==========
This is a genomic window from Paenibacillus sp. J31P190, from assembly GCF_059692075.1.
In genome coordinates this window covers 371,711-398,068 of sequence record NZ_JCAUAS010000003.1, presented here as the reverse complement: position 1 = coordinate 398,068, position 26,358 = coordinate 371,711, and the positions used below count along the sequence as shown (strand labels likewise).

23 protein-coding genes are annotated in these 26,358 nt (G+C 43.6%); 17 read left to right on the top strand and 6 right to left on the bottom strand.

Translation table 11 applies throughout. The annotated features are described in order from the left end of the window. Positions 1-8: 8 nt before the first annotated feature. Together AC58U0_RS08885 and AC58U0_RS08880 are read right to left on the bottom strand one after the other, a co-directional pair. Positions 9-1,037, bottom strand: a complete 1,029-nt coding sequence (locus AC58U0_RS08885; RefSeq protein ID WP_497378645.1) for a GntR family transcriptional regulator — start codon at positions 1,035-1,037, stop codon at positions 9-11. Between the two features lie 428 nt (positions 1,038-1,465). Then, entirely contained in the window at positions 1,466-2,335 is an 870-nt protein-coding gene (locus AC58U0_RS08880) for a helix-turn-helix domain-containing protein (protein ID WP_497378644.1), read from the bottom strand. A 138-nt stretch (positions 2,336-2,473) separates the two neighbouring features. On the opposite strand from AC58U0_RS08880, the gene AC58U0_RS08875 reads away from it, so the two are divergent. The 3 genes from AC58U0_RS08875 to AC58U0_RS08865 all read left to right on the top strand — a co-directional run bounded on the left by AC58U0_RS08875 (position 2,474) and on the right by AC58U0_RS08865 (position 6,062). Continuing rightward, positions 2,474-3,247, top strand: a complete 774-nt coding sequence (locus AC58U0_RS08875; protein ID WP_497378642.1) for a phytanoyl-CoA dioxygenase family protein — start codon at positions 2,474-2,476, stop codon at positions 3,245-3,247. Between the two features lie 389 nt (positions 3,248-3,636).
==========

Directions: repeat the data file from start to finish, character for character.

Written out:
This is a genomic window from Paenibacillus sp. J31P190, from assembly GCF_059692075.1.
In genome coordinates this window covers 371,711-398,068 of sequence record NZ_JCAUAS010000003.1, presented here as the reverse complement: position 1 = coordinate 398,068, position 26,358 = coordinate 371,711, and the positions used below count along the sequence as shown (strand labels likewise).

23 protein-coding genes are annotated in these 26,358 nt (G+C 43.6%); 17 read left to right on the top strand and 6 right to left on the bottom strand.

Translation table 11 applies throughout. The annotated features are described in order from the left end of the window. Positions 1-8: 8 nt before the first annotated feature. Together AC58U0_RS08885 and AC58U0_RS08880 are read right to left on the bottom strand one after the other, a co-directional pair. Positions 9-1,037, bottom strand: a complete 1,029-nt coding sequence (locus AC58U0_RS08885; RefSeq protein ID WP_497378645.1) for a GntR family transcriptional regulator — start codon at positions 1,035-1,037, stop codon at positions 9-11. Between the two features lie 428 nt (positions 1,038-1,465). Then, entirely contained in the window at positions 1,466-2,335 is an 870-nt protein-coding gene (locus AC58U0_RS08880) for a helix-turn-helix domain-containing protein (protein ID WP_497378644.1), read from the bottom strand. A 138-nt stretch (positions 2,336-2,473) separates the two neighbouring features. On the opposite strand from AC58U0_RS08880, the gene AC58U0_RS08875 reads away from it, so the two are divergent. The 3 genes from AC58U0_RS08875 to AC58U0_RS08865 all read left to right on the top strand — a co-directional run bounded on the left by AC58U0_RS08875 (position 2,474) and on the right by AC58U0_RS08865 (position 6,062). Continuing rightward, positions 2,474-3,247, top strand: a complete 774-nt coding sequence (locus AC58U0_RS08875; protein ID WP_497378642.1) for a phytanoyl-CoA dioxygenase family protein — start codon at positions 2,474-2,476, stop codon at positions 3,245-3,247. Between the two features lie 389 nt (positions 3,248-3,636).